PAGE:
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Out of This World: Colliding Universes,…
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Out of This World: Colliding Universes, Branes, Strings, and Other Wild…

by Stephen Webb

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(cross-posted on my blog: http://davenichols.net/out-world-stephen-webb)

I didn't expect to enjoy this book as much as I did. Having picked it up a few weeks ago, I expected it to sit on my shelf unread for some time to come. I was in the mood for a physics book, but couldn't pick between two others I have sitting on my shelf, Lisa Randall's Warped Passages and Lee Smolin's The Trouble With Physics. So instead of making a decision, I picked up Webb's book and gave it a quick read.

I'm glad that I did. Out of This World was an excellent overview of physics up through its publication date of 2004. Since I don't work in the field, it can be tough to remember all the specific theories, controversies, and terms that make up the modern landscape of physics. This book was perfect for such a refresher and more. Webb wastes no time at any point in elaborate metaphor or side story, he stays on message throughout, and I appreciated his brevity and clarity in presenting a notoriously difficult subject to write about. Webb is only rarely a cheerleader (unlike Kaku or even Greene, both of whom I enjoy reading), and offers a level-headed look at physics.

He states up front that this book's point was to present physics to a non-mathematical reader, but one should not mistake that for meaning the 'average joe'. Out of This World is meant for an intermediate reader who has some familiarity with science and a patience for reading theories not easily visualized. In other words, this was a perfect format for me at this point. The book includes numerous diagrams and photos to enhance Webb's presentation.

Webb gives a quick overview of some fundamentals of physics, including symmetry, relativity, quantum mechanics, and the Standard Model. His discussion on symmetry is the 'kindest' I've read yet to the non-math genius, and serves as an excellent introduction to the subject and its importance to physics (side note: Peter Woit badly needed this sort of presentation on symmetry in his anti-string theory book Not Even Wrong, as opposed to his included 100-page dry slog through the subject).

Later chapters cover more recent theories, especially string theory and M-theory, duality, and branes, as well as excellent overviews of anti-de Sitter spacetime and conformal field theory. He finishes up with postulations about future research into higher dimensions, supersymmetry, and offers an excellent introduction to the Arkani-Hamed--Dimopoulos--Dvali model and the Randall-Sundrum Scenario, the latter of which is well-timed since I will read Randall's Warped Passages in the next couple of weeks.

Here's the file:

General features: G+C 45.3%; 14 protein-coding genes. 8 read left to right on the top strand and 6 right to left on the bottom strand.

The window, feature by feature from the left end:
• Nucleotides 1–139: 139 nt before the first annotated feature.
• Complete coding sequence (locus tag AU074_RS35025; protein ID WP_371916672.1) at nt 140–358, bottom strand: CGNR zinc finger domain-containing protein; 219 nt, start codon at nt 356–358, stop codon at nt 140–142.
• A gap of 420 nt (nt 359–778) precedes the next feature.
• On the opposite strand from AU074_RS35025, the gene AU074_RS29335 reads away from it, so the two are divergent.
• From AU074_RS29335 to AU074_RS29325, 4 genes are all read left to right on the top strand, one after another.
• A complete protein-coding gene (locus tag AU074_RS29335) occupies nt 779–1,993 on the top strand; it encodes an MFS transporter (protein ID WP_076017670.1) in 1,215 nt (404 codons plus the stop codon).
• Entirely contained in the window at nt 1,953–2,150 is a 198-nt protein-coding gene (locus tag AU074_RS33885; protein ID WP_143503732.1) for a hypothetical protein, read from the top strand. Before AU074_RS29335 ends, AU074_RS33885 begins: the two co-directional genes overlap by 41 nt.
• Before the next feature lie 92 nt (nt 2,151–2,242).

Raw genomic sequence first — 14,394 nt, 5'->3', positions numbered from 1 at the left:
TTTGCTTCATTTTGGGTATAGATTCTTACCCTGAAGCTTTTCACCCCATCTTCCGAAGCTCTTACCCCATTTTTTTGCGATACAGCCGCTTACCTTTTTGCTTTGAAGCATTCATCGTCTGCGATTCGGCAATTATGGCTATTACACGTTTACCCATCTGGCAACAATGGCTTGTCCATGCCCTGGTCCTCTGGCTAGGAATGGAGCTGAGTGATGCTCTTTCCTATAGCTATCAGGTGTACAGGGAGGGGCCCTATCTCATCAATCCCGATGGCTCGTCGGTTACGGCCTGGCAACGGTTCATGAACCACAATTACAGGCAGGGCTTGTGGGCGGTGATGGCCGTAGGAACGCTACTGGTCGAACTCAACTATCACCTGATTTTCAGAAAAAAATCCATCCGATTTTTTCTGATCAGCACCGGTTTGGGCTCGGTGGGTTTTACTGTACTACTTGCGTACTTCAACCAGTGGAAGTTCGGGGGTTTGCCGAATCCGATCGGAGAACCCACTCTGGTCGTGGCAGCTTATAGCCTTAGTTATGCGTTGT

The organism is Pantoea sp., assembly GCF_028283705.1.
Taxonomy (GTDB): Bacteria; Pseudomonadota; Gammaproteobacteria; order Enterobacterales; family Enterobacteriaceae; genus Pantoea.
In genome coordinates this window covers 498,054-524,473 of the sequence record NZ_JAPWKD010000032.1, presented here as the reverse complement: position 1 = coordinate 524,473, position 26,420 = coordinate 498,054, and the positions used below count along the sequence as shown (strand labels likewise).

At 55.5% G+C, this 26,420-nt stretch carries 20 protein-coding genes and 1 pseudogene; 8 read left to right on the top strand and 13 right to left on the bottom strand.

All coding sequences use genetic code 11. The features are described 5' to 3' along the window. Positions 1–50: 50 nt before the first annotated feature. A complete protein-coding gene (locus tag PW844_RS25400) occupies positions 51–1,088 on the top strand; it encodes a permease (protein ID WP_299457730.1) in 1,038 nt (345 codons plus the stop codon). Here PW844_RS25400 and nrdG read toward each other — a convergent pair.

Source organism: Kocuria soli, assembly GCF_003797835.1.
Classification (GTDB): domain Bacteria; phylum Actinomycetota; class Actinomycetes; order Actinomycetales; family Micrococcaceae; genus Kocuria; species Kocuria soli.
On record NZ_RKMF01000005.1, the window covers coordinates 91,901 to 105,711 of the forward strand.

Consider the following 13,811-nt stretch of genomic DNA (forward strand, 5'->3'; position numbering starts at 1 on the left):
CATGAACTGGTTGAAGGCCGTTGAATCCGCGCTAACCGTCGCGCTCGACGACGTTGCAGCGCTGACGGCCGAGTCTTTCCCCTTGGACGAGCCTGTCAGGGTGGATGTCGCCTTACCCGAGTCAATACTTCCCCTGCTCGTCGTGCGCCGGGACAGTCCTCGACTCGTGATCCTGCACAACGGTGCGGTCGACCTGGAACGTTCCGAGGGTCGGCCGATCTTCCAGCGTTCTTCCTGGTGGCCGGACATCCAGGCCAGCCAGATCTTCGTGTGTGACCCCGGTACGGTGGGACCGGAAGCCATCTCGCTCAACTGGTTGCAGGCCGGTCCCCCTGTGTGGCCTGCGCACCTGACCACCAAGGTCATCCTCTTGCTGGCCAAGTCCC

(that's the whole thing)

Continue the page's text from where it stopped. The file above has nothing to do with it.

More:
Webb doesn't outright take a position on the main controversy in physics, namely the place of highly-mathematical (and light on testable science) string theory and M-theory, although he presents them as primary subjects for much of the second half of the book. Part of the reason he does this is that there aren't many other games in town right now, though he does make a quick side reference to the work of Smolin and others on the emerging loop quantum gravity theory, and he clearly wanted to present the ideas currently leading the way in the field.

Out of This World was an unexpected, no frills yet highly-readable and enlightening gem for the intermediate physics reader. Well recommended, four stars. ( )
1 vote IslandDave | May 13, 2009 |
A good one -- more informative than most qualitative accounts of the latest beyond-the-Standard-Model physics. Dares to describe such things as the AdS/CFT correspondence (Anti-de Sitter / Conformal Field Theory correspondence): A gravity-including superstring theory defined in a five-dimensional anti-de Sitter spacetime (with constant negative curvature and five additional, compactified dimensions) is holographically dual to a gravity-excluding, supersymmetric, gauge, quantum field theory defined on the four-dimensional boundary of that spacetime. (Got that? Quiz later.)
  fpagan | Oct 21, 2006 |
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Amazon.com Product Description (ISBN 0387029303, Hardcover)

Stephen Webb, author of WHERE IS EVERYBODY?, takes the interested amateur on a thrilling and enlightening tour of the amazing, even bizarre, new ideas of modern physics, including alternatives to the Big Bang, parallel universes, and an imaginary trip to the other side of the black hole.

(retrieved from Amazon Thu, 12 Mar 2015 18:17:45 -0400)

"Although it is now almost unanimously accepted that the cosmos started with the Big Bang, we still have no plausible theory for the forces that set this creative cataclysm into motion." "In Out Of This World, Stephen Webb examines recent theories. After introducing general relativity and quantum mechanics - the twin foundations of twentieth century physics - he explains how they are fundamentally incompatible. Then he introduces us to the seemingly outlandish and bizarre proposals - from almost unbelievably small particles to huge membranes that may envelope our Universe - that physicists have devised to account for this incompatibility, ultimately leading to us to wholly new realms of understanding."--BOOK JACKET.… (more)

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